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sen to paint his son's portrait when in his tenth year, and gave his child the widest and fullest literary eciucation. Let the reader try to picture this child, in the street (Bread Street) inhabited by merchants, in this citizen-like and scholarly, religious and poetical family, whose manners were regular and their aspira tions lofty, where they set the psalms to music, and wrote madrigals in honor of Oriana the queen, where vocal music, letters, painting, all the adornments of the beautiful Renaissance, decked the sustained gravity, the hard-working honesty, the deep Chris tianity of the Reformation. All Milton's genius springs from this; he carried the splendor of the Renaissance into the earnestness of the Reformation, the magnificence of Spenser into the severity of Calvin, and, with his family, found himself at the confluence of the two civilizations which he combined. Befors he was ten years old he had a learned tutor, a puritan, who cut his hair short;" after that he went to Saint Paul's school, then to the University of Cambridge, that he might be instructed in “polite literature;” and at the age of twelve he worked, in spite of his weak eyes and headaches, until midnight and even later His John the Baptist, a character resembling himself, says:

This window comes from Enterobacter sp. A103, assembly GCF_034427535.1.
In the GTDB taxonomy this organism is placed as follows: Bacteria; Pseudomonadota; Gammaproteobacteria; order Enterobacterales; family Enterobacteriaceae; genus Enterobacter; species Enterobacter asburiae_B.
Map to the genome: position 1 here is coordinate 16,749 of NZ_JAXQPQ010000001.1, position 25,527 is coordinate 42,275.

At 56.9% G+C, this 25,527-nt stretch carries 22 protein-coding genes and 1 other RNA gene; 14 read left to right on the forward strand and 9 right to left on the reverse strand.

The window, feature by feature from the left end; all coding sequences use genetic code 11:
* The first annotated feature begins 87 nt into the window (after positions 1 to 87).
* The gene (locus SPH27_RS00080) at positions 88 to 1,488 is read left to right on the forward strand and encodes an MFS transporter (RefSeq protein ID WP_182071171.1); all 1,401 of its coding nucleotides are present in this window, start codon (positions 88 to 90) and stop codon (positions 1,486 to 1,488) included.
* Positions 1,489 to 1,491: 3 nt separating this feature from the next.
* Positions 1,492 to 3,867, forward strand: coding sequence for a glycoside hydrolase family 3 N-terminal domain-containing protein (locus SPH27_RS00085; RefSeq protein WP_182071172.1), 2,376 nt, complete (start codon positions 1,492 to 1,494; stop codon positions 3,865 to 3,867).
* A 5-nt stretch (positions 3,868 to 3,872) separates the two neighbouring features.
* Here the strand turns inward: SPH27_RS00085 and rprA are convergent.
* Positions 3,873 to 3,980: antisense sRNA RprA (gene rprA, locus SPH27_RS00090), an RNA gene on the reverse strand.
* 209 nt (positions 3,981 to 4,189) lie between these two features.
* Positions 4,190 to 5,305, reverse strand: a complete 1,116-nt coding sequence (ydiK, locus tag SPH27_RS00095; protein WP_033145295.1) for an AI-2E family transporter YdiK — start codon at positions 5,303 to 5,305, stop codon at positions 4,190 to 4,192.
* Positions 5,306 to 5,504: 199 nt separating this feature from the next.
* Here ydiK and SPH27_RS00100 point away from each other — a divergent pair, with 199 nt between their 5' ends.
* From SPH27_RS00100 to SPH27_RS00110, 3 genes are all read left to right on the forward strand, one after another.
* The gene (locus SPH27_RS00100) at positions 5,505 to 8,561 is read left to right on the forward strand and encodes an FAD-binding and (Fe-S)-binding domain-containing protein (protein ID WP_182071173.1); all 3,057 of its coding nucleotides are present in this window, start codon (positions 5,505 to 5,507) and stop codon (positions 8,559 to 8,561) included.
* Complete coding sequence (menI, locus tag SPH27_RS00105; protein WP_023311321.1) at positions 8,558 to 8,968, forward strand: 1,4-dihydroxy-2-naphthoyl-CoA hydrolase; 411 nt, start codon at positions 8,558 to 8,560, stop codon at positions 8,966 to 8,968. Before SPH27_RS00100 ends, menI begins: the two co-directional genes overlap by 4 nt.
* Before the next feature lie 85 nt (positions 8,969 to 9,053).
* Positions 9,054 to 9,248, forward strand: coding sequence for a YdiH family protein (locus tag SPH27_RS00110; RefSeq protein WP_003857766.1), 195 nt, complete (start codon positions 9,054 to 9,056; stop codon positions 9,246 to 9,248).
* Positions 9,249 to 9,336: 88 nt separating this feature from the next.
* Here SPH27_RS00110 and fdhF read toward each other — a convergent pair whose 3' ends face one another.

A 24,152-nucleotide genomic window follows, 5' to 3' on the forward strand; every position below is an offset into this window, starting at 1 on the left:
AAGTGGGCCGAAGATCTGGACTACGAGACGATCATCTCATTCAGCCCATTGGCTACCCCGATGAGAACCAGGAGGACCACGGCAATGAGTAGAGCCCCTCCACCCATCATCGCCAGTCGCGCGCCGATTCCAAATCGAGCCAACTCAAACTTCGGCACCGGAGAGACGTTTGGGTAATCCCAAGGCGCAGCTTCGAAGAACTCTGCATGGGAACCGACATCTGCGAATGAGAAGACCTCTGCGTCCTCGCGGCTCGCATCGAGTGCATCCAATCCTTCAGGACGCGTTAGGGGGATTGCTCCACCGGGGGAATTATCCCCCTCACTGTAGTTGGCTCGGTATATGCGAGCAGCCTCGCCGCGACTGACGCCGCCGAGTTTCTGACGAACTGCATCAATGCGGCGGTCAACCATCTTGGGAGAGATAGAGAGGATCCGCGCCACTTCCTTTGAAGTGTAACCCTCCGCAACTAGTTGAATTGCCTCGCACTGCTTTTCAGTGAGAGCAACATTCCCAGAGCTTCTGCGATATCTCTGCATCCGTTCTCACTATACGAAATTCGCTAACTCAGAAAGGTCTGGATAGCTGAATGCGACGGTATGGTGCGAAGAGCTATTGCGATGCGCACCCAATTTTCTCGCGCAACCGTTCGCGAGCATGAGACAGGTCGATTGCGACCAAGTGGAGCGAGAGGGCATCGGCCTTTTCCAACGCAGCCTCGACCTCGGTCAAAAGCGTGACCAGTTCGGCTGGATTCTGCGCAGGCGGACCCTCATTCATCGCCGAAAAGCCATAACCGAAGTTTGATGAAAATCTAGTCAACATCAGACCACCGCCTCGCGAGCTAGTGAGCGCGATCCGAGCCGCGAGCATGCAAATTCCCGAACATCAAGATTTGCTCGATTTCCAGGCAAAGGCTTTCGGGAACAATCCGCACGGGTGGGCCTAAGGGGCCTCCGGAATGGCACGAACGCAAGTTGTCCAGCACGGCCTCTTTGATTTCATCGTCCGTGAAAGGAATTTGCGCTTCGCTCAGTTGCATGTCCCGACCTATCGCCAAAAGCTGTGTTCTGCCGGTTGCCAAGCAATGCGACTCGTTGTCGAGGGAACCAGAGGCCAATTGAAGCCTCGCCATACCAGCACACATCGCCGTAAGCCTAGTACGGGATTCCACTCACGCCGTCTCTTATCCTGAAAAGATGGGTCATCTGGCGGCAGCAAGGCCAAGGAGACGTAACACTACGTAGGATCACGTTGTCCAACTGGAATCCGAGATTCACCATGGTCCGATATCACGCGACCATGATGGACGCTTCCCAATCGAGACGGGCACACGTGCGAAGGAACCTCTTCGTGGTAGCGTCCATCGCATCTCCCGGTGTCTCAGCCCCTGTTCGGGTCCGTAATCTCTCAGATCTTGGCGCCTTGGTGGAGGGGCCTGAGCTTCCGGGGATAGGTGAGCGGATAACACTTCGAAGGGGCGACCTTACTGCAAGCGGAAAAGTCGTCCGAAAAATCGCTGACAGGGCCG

“When I was yet a child, no childish play
To me was pleasing; all my mind was set
Serious to learn and know, and thence to do,
What might be public good; myself I thought
Born to that end, born to promote all truth,